“All the schools are in tune, we would have a master copy of the admissions list just to make sure that all the children that are applying, if they don’t have a place in St Patrick’s they have a place somewhere else. That’s been happening the last number of years. This September we know that everyone has got a place.”

Last year, the three secondary schools in the area – St David’s Holy Faith, Temple Carrig School and Greystones Community College – started collaborating on a similar process.

“It came from concerns from parents,” explains Simon Carey, principal of St David’s Holy Faith. “We had requests from local [elected] office holders that the schools should work together.”

Mr Carey explains that his school currently has a first-year waiting list of 127, but that the “overwhelming vast majority, 95, 96 per cent” of those on the list have secured a place elsewhere thanks in part to the schools’ joined-up thinking.

Until 2014, St David’s was the only secondary school in Greystones. Nine years on, even with two extra schools, talk has already emerged of the potential need for more schools.

“I would say [we are at] capacity, but not absolute capacity,” says Mr Carey. “Schools and school leaders are always very creative. I do think we are meeting demand. That isn’t to say come four, five years time we might possibly need a fourth school, but we have very small numbers of children currently who don’t have places.”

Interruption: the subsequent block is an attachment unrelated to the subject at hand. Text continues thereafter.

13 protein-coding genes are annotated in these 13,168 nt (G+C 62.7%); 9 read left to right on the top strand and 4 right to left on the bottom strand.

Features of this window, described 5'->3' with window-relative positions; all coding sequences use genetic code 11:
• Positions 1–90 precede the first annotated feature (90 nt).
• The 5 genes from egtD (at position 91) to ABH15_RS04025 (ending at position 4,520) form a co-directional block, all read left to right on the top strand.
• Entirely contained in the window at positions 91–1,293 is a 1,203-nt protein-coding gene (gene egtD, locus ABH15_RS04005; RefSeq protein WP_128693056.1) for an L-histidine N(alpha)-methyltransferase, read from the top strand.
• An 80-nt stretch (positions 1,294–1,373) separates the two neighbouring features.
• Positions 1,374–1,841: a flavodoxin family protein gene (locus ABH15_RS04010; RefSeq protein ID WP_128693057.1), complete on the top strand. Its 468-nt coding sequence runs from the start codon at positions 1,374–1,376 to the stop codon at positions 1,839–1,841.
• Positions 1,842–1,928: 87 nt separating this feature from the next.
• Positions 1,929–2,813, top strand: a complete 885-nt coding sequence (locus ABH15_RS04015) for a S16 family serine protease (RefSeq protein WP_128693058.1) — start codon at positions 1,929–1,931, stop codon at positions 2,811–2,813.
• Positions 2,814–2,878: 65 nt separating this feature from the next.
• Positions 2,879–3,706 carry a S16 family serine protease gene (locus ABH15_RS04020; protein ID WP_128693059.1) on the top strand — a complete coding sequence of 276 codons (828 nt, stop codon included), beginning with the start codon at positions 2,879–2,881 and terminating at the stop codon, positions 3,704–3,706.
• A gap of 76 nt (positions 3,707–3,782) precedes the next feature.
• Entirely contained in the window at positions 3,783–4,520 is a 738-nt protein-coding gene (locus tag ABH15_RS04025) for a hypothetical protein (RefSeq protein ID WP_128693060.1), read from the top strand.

Roberta Lawless has a son currently in sixth class in a Greystones primary school. Unable to get her child a place in a local secondary school alongside his primary schoolfriends, she has to send him to a school away from the area.

“We can’t get into a school here, but we could get him into the primary school,” she says. “He’s down in the dumps about it. Nobody out of his class is going, unless he keeps in touch with people here he’ll have to make all new mates, which I’m sure he will but at 12 years of age it’s difficult.

“There was 170 on one school’s waiting list, which is ridiculous. You have to think of all the kids around the area.”

Ms Lawless’ son plays football for Sporting Greystones, a soccer club which was founded in 2017 by Peter Baxter, among others, to give his children somewhere to play. Mr Baxter tried to bring his sons to Greystones United, another local club, only to be told they had a four-year waiting list.

Six years on, Sporting Greystones has over 200 members. “We had a pretty big uptake, explains Baxter. “Our intention was to set up a team just for our kids, then we had a club. It was just ‘Can we join, can we join’.”

As with most sports clubs in the area, space is an issue for Sporting Greystones. Their main grass pitch is largely unusable during the wet winter months and it is only big enough for nine-a-side matches. The club also has 100 children on its waiting list.